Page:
Wednesday's SOPA Blackout Day appears to have had its intended effect — a flood of attention was focused on the issue all week, and the Senate's website had trouble handling the influx of traffic from concerned citizens. A number of politicians have started withdrawing support for SOPA and PIPA, and the bills are now even being criticized by politicians from abroad. Neelie Kroes, VP of the European Commission, tweeted today that she was "glad [the] tide is turning on #SOPA; don't need bad legislation when should be safeguarding benefits of open net."
It's a strong and unambiguous position for a foreign politician to take regarding US policy, but Kroes helps manage the "Digital Agenda" for the EC and has worked to combat piracy without restricting a free internet. In a second tweet, Kroes said that "Speeding is illegal too: but you don't put speedbumps on the motorway." While it's hard to say how much influence foreign objections can have on these bills, it's worth noting that SOPA outrage is catching the attention of political leaders beyond our borders.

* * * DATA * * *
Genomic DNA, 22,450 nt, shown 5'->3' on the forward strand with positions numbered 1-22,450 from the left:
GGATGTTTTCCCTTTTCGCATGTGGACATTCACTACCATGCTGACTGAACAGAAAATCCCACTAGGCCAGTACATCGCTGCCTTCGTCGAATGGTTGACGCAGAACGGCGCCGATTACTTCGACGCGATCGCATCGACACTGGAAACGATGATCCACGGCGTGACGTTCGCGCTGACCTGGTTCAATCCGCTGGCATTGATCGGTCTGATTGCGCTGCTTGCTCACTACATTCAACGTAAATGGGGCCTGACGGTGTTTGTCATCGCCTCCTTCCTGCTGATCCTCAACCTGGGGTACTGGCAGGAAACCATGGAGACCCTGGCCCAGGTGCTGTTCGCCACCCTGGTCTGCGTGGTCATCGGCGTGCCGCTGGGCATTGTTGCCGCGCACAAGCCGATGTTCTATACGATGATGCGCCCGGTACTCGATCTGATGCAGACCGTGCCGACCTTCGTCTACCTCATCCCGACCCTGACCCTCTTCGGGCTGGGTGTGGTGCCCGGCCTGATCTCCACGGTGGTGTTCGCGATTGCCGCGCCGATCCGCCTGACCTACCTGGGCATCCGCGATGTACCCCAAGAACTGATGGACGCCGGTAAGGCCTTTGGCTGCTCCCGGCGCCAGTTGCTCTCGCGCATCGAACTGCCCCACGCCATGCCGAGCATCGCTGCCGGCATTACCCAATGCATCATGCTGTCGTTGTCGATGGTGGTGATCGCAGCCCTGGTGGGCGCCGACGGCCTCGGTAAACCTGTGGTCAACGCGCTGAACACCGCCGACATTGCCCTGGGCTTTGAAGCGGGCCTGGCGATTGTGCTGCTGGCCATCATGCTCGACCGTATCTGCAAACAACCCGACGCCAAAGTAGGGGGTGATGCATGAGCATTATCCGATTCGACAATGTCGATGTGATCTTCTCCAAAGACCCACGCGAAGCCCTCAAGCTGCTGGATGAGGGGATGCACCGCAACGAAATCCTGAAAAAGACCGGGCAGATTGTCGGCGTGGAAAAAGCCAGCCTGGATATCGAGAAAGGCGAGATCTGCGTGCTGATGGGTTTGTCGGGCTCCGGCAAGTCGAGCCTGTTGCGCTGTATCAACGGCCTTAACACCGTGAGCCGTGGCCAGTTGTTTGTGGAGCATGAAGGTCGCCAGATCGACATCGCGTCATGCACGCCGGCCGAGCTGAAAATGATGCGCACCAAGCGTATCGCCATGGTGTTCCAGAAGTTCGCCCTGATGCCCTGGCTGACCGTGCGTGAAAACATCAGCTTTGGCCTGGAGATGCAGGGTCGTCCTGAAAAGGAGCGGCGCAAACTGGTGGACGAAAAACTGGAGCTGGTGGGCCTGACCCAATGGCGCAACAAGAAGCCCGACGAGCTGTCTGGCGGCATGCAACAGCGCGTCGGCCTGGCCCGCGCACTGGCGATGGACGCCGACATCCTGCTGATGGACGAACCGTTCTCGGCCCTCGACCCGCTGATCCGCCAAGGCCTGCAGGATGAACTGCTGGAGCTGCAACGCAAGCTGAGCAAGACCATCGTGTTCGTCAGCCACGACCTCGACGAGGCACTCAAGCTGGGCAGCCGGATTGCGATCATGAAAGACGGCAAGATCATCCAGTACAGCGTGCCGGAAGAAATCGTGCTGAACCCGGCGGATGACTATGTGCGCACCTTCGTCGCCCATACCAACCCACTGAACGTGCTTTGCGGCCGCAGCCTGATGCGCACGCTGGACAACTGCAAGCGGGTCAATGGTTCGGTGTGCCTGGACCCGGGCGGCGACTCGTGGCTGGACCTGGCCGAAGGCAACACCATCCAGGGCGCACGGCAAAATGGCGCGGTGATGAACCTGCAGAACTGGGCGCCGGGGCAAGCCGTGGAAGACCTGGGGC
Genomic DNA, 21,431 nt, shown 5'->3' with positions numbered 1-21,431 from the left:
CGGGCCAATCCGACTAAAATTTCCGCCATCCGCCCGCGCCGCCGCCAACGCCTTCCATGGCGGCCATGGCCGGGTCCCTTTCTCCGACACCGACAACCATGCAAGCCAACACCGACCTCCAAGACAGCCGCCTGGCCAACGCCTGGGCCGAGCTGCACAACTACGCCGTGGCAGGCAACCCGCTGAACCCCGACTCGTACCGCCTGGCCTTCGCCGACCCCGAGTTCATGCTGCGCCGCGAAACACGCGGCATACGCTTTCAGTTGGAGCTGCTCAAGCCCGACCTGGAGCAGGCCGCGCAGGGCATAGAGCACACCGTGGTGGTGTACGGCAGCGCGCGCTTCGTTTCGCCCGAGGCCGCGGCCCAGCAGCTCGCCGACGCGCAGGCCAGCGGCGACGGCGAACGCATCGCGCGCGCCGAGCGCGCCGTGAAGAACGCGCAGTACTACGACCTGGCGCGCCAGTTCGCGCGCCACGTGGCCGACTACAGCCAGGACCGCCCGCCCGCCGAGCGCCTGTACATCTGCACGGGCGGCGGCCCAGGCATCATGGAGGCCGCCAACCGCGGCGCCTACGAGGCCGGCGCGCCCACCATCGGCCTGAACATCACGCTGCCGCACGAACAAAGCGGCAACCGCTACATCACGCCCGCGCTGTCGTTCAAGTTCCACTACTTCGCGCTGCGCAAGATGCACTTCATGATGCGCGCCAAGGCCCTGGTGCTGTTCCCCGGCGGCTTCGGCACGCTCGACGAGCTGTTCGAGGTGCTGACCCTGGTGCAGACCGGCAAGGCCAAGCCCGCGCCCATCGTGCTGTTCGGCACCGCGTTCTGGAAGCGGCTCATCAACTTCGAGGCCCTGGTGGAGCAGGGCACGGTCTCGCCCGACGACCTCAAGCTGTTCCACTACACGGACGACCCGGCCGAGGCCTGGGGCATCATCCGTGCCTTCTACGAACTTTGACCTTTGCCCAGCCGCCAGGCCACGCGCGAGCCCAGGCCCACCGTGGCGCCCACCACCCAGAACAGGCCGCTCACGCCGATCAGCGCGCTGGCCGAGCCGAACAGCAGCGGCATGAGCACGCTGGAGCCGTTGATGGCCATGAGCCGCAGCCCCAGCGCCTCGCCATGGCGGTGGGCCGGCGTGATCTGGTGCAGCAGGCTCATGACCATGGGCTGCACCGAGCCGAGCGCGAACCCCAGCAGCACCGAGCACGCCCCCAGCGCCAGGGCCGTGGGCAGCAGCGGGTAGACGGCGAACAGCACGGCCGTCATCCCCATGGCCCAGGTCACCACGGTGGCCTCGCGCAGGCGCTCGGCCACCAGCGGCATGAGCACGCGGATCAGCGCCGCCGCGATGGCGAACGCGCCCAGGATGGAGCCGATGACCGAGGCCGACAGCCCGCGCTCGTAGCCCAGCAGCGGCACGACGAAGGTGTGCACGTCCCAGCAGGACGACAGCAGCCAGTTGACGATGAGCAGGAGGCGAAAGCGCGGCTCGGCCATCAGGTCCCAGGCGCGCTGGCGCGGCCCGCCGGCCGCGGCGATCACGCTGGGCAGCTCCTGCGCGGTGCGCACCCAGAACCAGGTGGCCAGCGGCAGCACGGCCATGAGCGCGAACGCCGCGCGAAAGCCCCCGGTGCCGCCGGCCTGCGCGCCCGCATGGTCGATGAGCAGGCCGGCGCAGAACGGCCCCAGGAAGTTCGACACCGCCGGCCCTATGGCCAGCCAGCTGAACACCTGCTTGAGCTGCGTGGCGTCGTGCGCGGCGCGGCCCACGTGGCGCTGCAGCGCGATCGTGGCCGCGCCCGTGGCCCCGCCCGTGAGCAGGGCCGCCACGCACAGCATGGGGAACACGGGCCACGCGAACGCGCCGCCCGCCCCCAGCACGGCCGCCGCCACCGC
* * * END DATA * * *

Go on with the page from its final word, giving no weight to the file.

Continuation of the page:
Image credit: Neelie Kroes (Flickr)
Glad tide is turning on #SOPA: don't need bad legislation when should be safeguarding benefits of open net.— Neelie Kroes (@NeelieKroesEU) January 20, 2012
Speeding is illegal too: but you don't put speed bumps on the motorway #SOPA— Neelie Kroes (@NeelieKroesEU) January 20, 2012